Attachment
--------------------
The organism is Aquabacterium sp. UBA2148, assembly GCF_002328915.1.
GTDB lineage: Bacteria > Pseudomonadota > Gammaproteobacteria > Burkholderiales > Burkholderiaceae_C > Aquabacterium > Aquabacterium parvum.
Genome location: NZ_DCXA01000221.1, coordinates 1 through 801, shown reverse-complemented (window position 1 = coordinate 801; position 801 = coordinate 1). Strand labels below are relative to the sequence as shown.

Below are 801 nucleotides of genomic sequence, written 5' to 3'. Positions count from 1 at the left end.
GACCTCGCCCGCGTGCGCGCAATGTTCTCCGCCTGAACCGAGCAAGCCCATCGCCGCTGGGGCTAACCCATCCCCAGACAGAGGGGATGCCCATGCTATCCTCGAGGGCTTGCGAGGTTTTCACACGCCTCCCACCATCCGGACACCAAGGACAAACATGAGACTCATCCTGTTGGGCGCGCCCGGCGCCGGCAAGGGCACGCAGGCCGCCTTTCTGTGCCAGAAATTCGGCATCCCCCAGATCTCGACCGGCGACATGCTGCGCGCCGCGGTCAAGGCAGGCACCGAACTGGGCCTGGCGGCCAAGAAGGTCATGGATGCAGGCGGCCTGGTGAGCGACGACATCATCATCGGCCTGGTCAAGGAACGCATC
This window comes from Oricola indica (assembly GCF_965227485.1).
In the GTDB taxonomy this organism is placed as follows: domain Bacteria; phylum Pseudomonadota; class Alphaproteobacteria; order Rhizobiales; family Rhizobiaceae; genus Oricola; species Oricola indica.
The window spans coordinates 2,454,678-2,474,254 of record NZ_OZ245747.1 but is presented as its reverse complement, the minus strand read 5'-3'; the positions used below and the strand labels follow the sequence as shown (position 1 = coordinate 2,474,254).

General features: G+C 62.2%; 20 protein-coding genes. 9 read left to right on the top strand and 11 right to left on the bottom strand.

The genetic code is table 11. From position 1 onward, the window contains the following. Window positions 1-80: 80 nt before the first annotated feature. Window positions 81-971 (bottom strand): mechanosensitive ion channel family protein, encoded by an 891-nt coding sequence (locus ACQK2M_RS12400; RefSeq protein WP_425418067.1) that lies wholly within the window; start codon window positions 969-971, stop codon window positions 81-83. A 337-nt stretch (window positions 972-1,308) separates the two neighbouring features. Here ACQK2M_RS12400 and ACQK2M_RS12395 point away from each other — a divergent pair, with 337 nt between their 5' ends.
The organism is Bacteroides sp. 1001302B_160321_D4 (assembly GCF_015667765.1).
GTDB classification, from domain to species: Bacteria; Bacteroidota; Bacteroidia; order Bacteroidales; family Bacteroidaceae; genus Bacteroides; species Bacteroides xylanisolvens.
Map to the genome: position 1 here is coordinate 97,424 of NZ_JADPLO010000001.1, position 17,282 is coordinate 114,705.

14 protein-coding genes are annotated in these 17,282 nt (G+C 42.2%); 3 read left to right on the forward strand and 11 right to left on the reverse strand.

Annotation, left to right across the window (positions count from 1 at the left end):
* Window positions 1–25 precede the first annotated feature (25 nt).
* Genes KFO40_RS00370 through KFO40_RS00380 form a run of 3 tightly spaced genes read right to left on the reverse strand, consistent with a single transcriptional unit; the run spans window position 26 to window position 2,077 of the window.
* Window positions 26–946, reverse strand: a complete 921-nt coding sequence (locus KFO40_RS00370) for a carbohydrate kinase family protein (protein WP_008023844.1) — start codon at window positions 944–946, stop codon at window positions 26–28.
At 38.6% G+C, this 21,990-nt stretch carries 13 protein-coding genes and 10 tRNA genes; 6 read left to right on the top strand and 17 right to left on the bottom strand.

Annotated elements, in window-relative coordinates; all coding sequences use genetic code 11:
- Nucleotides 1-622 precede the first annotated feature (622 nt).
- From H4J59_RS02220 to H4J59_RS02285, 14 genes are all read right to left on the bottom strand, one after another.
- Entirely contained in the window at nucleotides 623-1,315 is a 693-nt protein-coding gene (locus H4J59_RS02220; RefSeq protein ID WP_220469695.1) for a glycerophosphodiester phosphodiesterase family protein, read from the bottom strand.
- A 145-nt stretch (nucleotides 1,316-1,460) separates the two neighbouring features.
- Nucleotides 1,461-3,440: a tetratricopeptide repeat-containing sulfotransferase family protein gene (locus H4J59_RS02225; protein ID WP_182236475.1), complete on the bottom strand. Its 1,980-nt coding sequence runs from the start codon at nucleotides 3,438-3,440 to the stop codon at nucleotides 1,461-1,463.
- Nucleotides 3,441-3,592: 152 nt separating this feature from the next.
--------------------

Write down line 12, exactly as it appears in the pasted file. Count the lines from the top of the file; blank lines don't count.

GTDB classification, from domain to species: Bacteria; Bacteroidota; Bacteroidia; order Bacteroidales; family Bacteroidaceae; genus Bacteroides; species Bacteroides xylanisolvens.